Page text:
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any other army. Before the bombardment of the Danish forts in the Baltic, Nelson spent day after day, himself in the boats, on the exhausting service of sounding the channel. Clerk of Eldin's celebrated manæuvre of breaking the line of sea-battle, and Nelson's feat of doubling, or stationing his ships one on the outer bow and another on the outer quarter of each of the enemy's, were only translations into naval tactics of Bonaparte's rule of concentration. Lord Collingwood was accustomed to tell his men, that, if they could fire three well-directed broadsides in five minutes, no vessel could resist them; and, from constant practice, they came to do it in three minutes and a half.

But conscious that no race of better men exists, they rely most on the simplest means; and do not like ponderous and difficult tactics, but delight to bring the affair hand to hand; where the victory lies with the strength, courage, and endurance of the individual combatants. They adopt every improvement in rig, in motor, in weapons, but they fundamentally believe that the best stratagem in naval war is to lay your ship close alongside of the enemy's ship, and bring all your guns to bear on him, until you or he go to the bottom. This is the old fashion, which never goes out of fashion, neither in nor out of England.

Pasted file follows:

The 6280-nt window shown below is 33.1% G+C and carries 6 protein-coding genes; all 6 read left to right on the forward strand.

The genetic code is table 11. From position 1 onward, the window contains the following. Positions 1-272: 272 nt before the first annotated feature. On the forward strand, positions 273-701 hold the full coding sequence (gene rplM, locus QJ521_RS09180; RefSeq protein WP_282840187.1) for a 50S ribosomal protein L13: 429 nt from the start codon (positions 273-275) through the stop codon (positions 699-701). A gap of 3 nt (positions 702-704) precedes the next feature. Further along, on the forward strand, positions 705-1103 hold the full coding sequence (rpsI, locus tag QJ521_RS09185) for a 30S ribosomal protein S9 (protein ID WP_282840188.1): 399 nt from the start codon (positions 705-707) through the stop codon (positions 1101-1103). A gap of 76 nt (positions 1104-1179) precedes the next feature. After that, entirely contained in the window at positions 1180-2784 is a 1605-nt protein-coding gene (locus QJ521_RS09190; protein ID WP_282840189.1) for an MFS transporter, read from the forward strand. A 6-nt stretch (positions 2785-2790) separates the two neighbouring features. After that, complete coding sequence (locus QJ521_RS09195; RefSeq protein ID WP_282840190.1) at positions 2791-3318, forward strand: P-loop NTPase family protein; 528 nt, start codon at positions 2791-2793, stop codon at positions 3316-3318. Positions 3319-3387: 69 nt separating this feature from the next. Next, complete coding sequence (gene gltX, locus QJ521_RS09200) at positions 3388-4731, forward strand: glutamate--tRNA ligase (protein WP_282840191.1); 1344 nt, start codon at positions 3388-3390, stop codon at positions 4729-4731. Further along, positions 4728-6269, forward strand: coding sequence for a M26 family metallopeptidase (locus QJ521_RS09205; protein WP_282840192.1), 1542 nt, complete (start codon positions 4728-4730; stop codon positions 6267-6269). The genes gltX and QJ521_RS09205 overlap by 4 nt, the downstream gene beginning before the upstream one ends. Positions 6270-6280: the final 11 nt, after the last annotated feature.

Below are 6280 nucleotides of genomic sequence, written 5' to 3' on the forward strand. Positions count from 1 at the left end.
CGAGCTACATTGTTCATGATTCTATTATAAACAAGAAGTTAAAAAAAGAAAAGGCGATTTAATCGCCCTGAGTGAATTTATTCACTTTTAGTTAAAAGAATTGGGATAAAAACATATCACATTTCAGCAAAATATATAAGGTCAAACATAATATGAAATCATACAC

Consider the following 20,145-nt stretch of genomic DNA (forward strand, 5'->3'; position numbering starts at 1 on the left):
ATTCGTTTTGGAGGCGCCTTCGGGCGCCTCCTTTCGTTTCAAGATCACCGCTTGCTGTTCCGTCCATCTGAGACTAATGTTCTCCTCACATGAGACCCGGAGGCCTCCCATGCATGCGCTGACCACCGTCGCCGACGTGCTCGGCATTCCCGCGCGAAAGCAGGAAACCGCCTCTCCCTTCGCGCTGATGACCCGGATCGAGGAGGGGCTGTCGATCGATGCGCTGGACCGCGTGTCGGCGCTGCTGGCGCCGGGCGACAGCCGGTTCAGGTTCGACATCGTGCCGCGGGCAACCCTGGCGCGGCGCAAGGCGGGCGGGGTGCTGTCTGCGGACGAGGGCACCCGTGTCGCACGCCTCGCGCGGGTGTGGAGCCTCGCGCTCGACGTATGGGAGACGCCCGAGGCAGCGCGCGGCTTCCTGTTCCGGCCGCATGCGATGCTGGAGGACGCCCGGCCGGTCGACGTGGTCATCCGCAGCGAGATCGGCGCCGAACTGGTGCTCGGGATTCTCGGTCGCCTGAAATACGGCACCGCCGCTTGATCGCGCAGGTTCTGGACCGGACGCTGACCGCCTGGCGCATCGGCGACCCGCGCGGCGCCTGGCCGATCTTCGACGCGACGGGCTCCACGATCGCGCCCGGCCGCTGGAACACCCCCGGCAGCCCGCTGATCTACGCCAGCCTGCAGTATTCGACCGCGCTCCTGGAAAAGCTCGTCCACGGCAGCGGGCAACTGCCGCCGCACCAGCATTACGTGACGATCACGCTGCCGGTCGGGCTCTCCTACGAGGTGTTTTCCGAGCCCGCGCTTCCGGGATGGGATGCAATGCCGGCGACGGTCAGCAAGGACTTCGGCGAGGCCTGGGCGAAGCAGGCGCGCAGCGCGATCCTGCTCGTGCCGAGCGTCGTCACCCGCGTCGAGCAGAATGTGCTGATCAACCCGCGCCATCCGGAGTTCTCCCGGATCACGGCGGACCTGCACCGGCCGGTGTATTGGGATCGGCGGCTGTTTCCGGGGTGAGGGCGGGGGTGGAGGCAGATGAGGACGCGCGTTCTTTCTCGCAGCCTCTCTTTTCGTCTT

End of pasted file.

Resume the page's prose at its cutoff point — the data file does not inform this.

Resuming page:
It is not usually a point of honour, nor a religious sentiment, and never any whim, that they will shed their blood for; but usually property, and right measured by property, that breeds revolution. They have no Indian taste for a tomahawk-dance, no French taste for a badge or a proclamation. The Englishman is peaceably minding his business, and earning his day's wages. But if you offer to lay hand on his day's wages, on his cow, or his right in common, or his shop, he will fight to the Judgment. Magna Charta, jury trial, habeas corpus, star-chamber, shipmoney, Popery, Plymouth colony, American Revolution, are all questions involving a yeoman's right to his dinner, and, except as touching that, would not have lashed the British nation to rage and revolt.

Whilst they are thus instinct with a spirit of order, and of calculation, it must be owned they are capable of larger views; but the indulgence is expensive to them, costs great crises, or accumulations of mental power. In common, the horse works best with blinders. Nothing is more in the line of English thought than our unvarnished Connecticut question, “Pray, sir, how do you get your living when you are at home?" The questions of freedom, of taxation, of privilege, are money questions. Heavy fellows, steeped in beer and fleshpots, they are hard of hearing and dim of sight. Their drowsy minds need to be flagellated by war and trade and politics and persecution. They cannot well read a principle except by the light of faggots and of burning towns.

Tacitus says of the Germans, "powerful only in sudden efforts, they are impatient of toil and labour.” This highly-destined race, if it had not somewhere added the chamber of patience to its brain, would not have built London. I know not from which of the tribes and temperaments that went to the composition of the people this tenacity was supplied, but they clinch every nail they drive. They have no running for luck, and no immoderate speed. They spend largely on their fabric, and await the slow return. Their leather lies tanning seven years in the vat. At Rogers's mills, in Sheffield, where I was shown the process of making a razor and a penknife, I was told there is no luck in making good steel; that they make no mistakes, every blade in the hundred and in the thousand is good. And that is characteristic of all their work,—no more is attempted than is done.